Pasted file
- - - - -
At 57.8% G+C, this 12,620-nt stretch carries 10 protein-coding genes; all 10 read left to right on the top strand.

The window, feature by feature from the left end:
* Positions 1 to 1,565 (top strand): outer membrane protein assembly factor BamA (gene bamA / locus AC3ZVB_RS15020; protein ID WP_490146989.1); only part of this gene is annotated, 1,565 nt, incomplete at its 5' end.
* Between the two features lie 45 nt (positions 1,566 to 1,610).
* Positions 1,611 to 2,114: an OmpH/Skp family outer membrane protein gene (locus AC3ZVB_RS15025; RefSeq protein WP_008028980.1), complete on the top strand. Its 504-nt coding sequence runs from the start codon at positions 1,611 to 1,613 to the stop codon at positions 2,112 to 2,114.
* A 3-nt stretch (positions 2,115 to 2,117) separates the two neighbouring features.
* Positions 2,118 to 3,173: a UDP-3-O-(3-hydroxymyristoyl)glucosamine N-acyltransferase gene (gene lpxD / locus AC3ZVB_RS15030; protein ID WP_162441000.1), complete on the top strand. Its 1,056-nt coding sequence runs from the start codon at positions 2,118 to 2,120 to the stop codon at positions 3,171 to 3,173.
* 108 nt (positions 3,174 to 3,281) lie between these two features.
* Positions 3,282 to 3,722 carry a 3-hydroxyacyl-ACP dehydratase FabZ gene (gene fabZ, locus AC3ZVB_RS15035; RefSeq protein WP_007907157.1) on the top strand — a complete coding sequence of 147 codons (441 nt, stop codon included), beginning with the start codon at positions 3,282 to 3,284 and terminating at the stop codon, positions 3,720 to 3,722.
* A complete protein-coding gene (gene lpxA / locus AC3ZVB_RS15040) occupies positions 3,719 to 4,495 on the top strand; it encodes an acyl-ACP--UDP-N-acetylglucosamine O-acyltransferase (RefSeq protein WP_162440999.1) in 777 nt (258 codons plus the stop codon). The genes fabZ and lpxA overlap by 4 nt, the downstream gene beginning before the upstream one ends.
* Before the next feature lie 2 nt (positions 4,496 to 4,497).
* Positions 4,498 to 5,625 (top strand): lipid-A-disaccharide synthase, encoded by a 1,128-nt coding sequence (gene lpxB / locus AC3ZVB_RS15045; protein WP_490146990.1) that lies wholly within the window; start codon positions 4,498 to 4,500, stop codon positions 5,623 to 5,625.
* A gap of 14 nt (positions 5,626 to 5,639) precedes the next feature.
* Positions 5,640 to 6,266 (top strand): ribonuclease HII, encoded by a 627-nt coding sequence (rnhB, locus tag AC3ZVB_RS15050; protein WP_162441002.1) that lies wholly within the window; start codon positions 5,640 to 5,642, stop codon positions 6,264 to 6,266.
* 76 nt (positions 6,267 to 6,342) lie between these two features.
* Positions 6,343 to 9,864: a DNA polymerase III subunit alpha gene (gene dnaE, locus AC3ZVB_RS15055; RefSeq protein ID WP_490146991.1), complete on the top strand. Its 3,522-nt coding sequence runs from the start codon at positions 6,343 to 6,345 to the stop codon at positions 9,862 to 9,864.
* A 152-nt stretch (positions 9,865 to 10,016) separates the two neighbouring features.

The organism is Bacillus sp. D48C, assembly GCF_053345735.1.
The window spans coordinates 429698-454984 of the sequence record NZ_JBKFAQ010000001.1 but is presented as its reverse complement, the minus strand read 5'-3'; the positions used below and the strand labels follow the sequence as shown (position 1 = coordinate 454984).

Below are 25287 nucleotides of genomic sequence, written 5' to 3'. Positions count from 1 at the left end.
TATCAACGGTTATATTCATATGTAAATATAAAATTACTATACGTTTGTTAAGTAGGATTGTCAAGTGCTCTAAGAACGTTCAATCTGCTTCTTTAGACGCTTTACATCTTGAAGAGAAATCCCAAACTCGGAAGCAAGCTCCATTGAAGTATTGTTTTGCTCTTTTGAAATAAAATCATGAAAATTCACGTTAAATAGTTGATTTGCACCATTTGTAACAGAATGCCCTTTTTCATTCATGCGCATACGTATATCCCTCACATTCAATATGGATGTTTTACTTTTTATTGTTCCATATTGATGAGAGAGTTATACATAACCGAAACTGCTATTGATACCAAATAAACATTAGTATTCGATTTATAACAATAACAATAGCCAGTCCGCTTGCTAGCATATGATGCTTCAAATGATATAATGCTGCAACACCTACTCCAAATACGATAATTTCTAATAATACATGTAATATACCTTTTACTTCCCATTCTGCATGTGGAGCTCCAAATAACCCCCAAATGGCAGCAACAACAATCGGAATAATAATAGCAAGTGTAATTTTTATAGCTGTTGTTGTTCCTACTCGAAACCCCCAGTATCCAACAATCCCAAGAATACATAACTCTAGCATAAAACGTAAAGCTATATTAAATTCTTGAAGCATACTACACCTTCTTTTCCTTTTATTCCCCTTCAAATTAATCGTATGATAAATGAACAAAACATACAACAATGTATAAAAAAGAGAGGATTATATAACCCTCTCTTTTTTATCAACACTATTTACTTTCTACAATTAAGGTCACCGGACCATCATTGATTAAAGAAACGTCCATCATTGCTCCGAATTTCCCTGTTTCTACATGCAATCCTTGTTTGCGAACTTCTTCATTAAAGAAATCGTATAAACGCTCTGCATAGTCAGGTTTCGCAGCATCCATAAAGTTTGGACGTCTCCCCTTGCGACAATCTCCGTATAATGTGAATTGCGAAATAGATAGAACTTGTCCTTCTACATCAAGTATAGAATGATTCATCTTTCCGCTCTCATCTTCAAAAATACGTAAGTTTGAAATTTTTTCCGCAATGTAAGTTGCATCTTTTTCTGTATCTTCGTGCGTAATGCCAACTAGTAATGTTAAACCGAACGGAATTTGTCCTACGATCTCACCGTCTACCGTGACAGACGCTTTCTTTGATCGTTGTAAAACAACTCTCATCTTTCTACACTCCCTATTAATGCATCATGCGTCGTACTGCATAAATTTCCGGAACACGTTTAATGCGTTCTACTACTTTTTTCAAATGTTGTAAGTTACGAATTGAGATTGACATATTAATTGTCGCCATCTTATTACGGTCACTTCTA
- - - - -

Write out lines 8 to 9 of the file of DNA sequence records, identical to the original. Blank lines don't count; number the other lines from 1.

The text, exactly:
* 108 nt (positions 3,174 to 3,281) lie between these two features.
* Positions 3,282 to 3,722 carry a 3-hydroxyacyl-ACP dehydratase FabZ gene (gene fabZ, locus AC3ZVB_RS15035; RefSeq protein WP_007907157.1) on the top strand — a complete coding sequence of 147 codons (441 nt, stop codon included), beginning with the start codon at positions 3,282 to 3,284 and terminating at the stop codon, positions 3,720 to 3,722.